We can see the horseshoe shape of visible colour and we can also see the gamut limits of the three main editing colour spaces along with an overlay of the gamut response of 2200 Matte Paper. Plainly, working in the sRGB colour space is going to produce severe out of gamut situations and the image is going to look crappy. If we were to use the Adobe RGB colour space, there’s only a tiny bit of out of gamut area, in the yellow/orange area. If our image doesn’t have much in those colours we might be ok, but if it does, a little tuning can adjust it to fit the capability of the paper.
We work very hard editing our images using Curves, Tonal Mapping, HDR and push pull tools to maximize the dynamic range (number of stops rendered) and colour space. Most serious editors know not to edit in sRGB or even Adobe RGB but to instead use ProPhoto RGB. These are all good steps but it could start to fall apart when we go to print.
Inks and papers will sometimes not have the gamut of the final image. This translates to mean that the colour range of the image extends beyond the capabilities of the media to represent it. While there are four rendering intents in general, only two are worked with when making photographic prints. They are Relative Colorimetric and Perceptual.
The question you as the artist has to determine is what you want to happen when the gamut of the original exceeds the capability of the media. There are two options provided. In the first option, called Relative Colorimetric, we accept that there are out of gamut colours and are comfortable with losing them. Just has excessive overexposure causes highlight clipping, we can say that in this model we have colour clipping. The colours that are in gamut for the media are rendered accurately but colours outside the gamut are lost entirely. This can produce images that don’t look complete, or overly flat. The colour is right, but there is stuff missing.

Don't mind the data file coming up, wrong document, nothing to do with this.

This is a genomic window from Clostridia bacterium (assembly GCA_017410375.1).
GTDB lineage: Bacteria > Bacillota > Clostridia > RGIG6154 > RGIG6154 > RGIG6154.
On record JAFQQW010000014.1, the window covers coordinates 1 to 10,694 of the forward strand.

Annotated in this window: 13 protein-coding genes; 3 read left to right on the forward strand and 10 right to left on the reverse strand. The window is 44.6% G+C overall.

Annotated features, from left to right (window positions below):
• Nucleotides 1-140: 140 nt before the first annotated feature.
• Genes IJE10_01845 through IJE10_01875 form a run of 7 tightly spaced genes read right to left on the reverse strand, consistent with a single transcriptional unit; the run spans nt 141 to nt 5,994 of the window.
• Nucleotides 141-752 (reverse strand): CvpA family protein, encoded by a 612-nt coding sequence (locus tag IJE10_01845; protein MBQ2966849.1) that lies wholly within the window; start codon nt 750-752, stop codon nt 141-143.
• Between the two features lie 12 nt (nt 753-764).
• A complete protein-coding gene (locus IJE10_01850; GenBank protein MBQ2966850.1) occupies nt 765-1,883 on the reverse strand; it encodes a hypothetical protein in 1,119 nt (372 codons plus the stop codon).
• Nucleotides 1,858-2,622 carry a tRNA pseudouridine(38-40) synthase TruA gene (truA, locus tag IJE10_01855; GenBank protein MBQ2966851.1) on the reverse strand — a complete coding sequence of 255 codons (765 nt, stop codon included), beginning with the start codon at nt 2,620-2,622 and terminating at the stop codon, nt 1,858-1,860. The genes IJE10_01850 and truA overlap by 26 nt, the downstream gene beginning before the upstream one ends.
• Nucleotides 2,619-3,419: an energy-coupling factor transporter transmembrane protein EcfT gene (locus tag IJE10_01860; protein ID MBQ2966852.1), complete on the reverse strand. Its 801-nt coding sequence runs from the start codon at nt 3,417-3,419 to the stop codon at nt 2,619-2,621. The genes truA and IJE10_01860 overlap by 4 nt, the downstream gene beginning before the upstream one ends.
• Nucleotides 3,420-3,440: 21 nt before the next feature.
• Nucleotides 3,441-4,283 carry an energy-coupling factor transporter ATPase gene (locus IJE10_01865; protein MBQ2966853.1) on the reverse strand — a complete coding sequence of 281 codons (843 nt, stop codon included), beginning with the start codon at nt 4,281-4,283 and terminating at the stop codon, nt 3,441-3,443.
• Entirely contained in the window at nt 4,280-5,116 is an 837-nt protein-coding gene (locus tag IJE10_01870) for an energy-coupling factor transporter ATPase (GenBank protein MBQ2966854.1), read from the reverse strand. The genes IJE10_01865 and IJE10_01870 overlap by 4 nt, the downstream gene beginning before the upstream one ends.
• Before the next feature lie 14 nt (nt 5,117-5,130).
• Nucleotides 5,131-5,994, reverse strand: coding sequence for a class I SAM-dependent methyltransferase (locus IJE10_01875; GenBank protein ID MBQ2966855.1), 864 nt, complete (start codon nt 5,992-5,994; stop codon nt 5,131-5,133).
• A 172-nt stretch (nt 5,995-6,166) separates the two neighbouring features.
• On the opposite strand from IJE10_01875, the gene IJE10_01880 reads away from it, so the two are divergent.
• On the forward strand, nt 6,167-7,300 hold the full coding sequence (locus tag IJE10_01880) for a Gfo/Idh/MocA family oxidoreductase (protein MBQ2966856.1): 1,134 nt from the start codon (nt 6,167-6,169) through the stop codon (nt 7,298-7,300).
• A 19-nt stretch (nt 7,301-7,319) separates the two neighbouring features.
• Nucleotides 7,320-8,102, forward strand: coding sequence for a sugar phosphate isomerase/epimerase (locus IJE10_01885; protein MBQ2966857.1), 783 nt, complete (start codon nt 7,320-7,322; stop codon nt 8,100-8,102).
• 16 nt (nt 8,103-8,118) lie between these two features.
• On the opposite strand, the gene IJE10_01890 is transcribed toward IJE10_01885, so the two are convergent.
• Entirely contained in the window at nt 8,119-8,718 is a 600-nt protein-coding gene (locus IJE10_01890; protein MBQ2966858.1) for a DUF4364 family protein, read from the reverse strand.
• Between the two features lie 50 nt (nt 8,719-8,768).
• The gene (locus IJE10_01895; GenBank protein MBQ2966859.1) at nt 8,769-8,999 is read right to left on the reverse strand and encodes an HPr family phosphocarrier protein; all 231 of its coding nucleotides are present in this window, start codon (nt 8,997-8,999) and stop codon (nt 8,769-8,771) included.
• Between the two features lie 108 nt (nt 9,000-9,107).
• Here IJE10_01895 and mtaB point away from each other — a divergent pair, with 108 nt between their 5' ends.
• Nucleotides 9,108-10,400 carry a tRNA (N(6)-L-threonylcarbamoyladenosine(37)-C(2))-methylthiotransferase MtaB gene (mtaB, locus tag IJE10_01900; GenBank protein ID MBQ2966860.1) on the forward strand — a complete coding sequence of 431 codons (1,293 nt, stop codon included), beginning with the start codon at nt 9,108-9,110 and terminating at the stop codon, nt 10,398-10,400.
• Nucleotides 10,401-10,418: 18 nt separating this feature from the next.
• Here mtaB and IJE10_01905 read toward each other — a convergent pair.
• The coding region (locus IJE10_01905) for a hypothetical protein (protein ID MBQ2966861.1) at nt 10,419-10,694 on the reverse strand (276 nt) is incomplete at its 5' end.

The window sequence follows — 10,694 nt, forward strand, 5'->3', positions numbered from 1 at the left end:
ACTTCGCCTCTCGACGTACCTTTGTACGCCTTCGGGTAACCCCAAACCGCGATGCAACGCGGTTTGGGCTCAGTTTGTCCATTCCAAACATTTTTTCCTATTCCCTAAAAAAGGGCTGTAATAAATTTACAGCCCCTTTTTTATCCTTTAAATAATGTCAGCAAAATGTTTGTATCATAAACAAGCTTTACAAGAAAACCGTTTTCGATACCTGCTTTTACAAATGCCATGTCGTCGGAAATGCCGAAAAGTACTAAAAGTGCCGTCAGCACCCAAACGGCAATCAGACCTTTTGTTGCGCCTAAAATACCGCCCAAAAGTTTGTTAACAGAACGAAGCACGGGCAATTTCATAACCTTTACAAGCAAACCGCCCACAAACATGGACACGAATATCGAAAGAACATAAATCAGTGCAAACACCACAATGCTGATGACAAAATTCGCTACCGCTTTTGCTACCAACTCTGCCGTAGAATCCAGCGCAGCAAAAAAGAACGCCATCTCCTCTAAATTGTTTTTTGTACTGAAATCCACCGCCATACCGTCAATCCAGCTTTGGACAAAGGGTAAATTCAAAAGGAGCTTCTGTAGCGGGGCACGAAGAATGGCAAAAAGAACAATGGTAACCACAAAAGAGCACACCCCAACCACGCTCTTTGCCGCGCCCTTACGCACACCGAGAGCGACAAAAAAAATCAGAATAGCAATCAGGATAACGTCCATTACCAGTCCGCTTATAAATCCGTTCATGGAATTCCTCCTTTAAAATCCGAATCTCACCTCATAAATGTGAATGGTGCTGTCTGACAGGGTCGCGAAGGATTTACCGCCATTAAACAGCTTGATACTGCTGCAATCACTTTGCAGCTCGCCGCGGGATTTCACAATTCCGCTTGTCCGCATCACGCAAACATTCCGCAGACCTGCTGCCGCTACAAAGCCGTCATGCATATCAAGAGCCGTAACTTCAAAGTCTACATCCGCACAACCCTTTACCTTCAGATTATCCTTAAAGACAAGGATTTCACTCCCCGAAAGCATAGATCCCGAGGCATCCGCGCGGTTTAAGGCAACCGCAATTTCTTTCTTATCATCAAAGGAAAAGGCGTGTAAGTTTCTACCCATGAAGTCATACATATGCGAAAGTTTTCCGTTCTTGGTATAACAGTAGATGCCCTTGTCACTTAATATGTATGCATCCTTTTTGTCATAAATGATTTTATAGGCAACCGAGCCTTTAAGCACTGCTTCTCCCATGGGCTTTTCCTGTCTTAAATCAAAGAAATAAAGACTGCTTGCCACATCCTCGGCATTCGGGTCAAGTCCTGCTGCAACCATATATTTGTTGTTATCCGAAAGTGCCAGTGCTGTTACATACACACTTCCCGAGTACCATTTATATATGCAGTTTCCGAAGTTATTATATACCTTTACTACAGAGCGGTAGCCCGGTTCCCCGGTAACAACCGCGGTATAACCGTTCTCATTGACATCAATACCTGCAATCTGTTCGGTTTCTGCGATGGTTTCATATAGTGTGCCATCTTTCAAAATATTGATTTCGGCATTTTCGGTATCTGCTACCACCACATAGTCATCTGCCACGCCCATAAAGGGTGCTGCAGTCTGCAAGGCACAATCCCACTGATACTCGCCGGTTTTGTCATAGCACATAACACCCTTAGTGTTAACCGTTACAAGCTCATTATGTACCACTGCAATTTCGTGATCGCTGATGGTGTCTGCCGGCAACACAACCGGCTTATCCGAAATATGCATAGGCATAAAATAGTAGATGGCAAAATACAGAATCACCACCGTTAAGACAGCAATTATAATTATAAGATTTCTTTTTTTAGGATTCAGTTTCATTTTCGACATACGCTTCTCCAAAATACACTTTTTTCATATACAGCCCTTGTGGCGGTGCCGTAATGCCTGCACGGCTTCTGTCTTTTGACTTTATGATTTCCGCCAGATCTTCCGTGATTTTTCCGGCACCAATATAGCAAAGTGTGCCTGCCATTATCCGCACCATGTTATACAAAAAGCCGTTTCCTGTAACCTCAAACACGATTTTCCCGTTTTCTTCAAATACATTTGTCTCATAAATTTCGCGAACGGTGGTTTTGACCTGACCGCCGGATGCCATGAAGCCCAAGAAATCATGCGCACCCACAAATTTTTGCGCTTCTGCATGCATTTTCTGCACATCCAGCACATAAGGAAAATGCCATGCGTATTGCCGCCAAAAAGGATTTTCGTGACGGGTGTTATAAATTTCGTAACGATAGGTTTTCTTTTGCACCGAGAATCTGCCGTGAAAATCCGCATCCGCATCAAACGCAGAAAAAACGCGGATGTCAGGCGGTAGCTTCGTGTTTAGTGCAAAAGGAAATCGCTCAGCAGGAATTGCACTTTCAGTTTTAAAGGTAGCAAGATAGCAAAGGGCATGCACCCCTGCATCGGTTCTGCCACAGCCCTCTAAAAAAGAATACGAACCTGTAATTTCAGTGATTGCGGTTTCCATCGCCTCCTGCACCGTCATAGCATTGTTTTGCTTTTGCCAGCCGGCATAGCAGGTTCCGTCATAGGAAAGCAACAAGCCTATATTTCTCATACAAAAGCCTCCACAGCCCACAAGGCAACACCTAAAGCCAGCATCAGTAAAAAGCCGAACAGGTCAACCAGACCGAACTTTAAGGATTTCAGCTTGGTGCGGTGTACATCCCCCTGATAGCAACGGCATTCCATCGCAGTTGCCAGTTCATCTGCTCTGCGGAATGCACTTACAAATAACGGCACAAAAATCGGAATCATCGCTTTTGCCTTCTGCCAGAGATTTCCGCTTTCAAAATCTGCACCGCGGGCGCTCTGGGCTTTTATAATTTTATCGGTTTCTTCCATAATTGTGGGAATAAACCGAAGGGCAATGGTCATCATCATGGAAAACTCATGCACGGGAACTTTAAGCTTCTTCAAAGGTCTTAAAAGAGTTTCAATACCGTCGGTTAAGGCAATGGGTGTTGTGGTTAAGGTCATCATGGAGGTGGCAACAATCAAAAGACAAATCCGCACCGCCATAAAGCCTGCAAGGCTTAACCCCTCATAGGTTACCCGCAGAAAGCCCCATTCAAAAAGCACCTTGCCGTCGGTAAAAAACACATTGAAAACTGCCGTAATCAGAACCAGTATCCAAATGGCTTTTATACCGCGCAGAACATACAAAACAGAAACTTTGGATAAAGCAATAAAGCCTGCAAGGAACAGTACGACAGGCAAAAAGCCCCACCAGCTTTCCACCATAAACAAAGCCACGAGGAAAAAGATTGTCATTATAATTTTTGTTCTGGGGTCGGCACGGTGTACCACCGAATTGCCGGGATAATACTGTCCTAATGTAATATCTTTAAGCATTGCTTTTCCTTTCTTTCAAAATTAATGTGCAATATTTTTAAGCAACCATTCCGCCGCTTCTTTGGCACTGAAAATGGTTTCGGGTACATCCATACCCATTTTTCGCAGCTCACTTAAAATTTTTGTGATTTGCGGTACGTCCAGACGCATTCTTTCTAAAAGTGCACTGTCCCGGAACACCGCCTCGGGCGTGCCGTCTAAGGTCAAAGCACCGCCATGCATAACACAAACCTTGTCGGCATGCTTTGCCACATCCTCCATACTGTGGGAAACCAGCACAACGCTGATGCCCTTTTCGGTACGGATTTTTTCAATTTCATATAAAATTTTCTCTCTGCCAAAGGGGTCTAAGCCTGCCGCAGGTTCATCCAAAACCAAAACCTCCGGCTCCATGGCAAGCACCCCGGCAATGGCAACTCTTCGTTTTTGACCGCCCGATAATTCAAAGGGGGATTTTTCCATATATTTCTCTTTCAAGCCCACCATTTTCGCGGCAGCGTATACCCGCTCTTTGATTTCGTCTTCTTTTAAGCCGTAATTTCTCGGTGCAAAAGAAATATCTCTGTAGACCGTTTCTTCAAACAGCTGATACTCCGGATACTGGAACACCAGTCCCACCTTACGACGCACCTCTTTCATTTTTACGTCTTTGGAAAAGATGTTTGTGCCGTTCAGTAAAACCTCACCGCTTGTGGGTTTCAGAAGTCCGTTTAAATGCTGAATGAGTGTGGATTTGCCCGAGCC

The alternative is Perceptual. This is the equivalent of compression. We take the image gamut and compress it to fit into the gamut space of the media. We don’t lose any of the colours, but we concede colour accuracy as all the colours get shifted subtly to make space for the entire image gamut in the more limited gamut of the media. This is the generic default when your printing application doesn’t ask you which one you want. The colours are not bang on right but as much of the colour gamut as possible is preserved through the compression. Colours towards the middle of the gamut, (see the illustrations) shift less than colours towards the edges. If your image is composed of a lot of colours toward the gamut edges you aren’t going to like it much.
In the image at left you can see the clipping that occurs with out of gamut colours when using Relative Colorimetric. You can also see the compression of colours that occur with Perceptual. The graphic is from a longer article by the great people at Photozone.de. Click here to read it. Selecting the rendering intent is often done first. I propose doing it last. Let me tell you why .
Getting to the Print
In Adobe Photoshop Lightroom 5, Adobe added Soft Proofing. It’s in the Develop module and users sometimes get very confused why it isn’t in the Print module since you are using it for printing. The rationale to put it in Develop, according to Adobe folks I spoke to at Photoshop World, is that making a proof is like making a unique edit. They’re right, because I have printed the same image on vastly different papers and ended up with different edits for different papers.
Basically you do your edits and when you are ready to print, and have set up the Print module, you jump back to the Develop module and click the button to turn on proofing. Then you MUST select the ICC profile for the printer / paper you intend to use. If you don’t do this, don’t even bother going through proofing. What Adobe has done, is to attempt to show you what the printed image is going to look like and how it will be different on different papers using the printer you selected.